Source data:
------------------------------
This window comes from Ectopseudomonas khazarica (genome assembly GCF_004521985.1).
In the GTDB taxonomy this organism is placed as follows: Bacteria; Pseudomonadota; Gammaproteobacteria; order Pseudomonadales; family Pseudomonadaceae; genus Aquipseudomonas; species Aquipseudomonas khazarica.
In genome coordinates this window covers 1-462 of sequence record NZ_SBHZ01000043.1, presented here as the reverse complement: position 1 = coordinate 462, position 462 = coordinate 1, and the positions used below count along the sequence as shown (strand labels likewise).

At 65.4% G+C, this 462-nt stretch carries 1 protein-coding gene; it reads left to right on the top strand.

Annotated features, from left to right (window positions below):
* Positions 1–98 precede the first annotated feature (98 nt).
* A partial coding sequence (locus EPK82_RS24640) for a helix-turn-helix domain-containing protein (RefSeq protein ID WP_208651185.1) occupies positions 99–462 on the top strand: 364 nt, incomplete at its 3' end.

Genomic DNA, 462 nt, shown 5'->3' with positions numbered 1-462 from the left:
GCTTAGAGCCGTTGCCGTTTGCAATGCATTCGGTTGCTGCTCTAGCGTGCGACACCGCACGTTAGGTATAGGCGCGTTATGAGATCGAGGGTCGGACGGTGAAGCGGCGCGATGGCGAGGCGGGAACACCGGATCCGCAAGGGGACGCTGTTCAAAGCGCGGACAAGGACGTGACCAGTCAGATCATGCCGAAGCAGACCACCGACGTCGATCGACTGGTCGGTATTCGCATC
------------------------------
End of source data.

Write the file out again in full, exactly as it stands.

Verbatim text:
This window comes from Ectopseudomonas khazarica (genome assembly GCF_004521985.1).
In the GTDB taxonomy this organism is placed as follows: Bacteria; Pseudomonadota; Gammaproteobacteria; order Pseudomonadales; family Pseudomonadaceae; genus Aquipseudomonas; species Aquipseudomonas khazarica.
In genome coordinates this window covers 1-462 of sequence record NZ_SBHZ01000043.1, presented here as the reverse complement: position 1 = coordinate 462, position 462 = coordinate 1, and the positions used below count along the sequence as shown (strand labels likewise).

At 65.4% G+C, this 462-nt stretch carries 1 protein-coding gene; it reads left to right on the top strand.

Annotated features, from left to right (window positions below):
* Positions 1–98 precede the first annotated feature (98 nt).
* A partial coding sequence (locus EPK82_RS24640) for a helix-turn-helix domain-containing protein (RefSeq protein ID WP_208651185.1) occupies positions 99–462 on the top strand: 364 nt, incomplete at its 3' end.

Genomic DNA, 462 nt, shown 5'->3' with positions numbered 1-462 from the left:
GCTTAGAGCCGTTGCCGTTTGCAATGCATTCGGTTGCTGCTCTAGCGTGCGACACCGCACGTTAGGTATAGGCGCGTTATGAGATCGAGGGTCGGACGGTGAAGCGGCGCGATGGCGAGGCGGGAACACCGGATCCGCAAGGGGACGCTGTTCAAAGCGCGGACAAGGACGTGACCAGTCAGATCATGCCGAAGCAGACCACCGACGTCGATCGACTGGTCGGTATTCGCATC